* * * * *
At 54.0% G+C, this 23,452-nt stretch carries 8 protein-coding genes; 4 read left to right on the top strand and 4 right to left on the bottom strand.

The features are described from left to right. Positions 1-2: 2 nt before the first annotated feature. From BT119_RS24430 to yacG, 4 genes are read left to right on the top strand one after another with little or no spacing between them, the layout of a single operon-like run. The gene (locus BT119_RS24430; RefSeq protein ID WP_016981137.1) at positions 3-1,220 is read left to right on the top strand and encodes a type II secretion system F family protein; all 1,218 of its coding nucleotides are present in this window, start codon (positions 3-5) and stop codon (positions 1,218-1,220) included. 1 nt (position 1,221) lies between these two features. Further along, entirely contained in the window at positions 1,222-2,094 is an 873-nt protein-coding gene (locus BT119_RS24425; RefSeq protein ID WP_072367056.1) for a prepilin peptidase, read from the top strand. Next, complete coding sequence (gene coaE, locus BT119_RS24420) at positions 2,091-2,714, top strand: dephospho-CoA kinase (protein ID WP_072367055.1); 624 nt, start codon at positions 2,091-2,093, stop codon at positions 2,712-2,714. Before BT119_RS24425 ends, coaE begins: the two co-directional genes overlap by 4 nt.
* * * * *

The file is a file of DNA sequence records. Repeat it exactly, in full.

At 54.0% G+C, this 23,452-nt stretch carries 8 protein-coding genes; 4 read left to right on the top strand and 4 right to left on the bottom strand.

The features are described from left to right. Positions 1-2: 2 nt before the first annotated feature. From BT119_RS24430 to yacG, 4 genes are read left to right on the top strand one after another with little or no spacing between them, the layout of a single operon-like run. The gene (locus BT119_RS24430; RefSeq protein ID WP_016981137.1) at positions 3-1,220 is read left to right on the top strand and encodes a type II secretion system F family protein; all 1,218 of its coding nucleotides are present in this window, start codon (positions 3-5) and stop codon (positions 1,218-1,220) included. 1 nt (position 1,221) lies between these two features. Further along, entirely contained in the window at positions 1,222-2,094 is an 873-nt protein-coding gene (locus BT119_RS24425; RefSeq protein ID WP_072367056.1) for a prepilin peptidase, read from the top strand. Next, complete coding sequence (gene coaE, locus BT119_RS24420) at positions 2,091-2,714, top strand: dephospho-CoA kinase (protein ID WP_072367055.1); 624 nt, start codon at positions 2,091-2,093, stop codon at positions 2,712-2,714. Before BT119_RS24425 ends, coaE begins: the two co-directional genes overlap by 4 nt.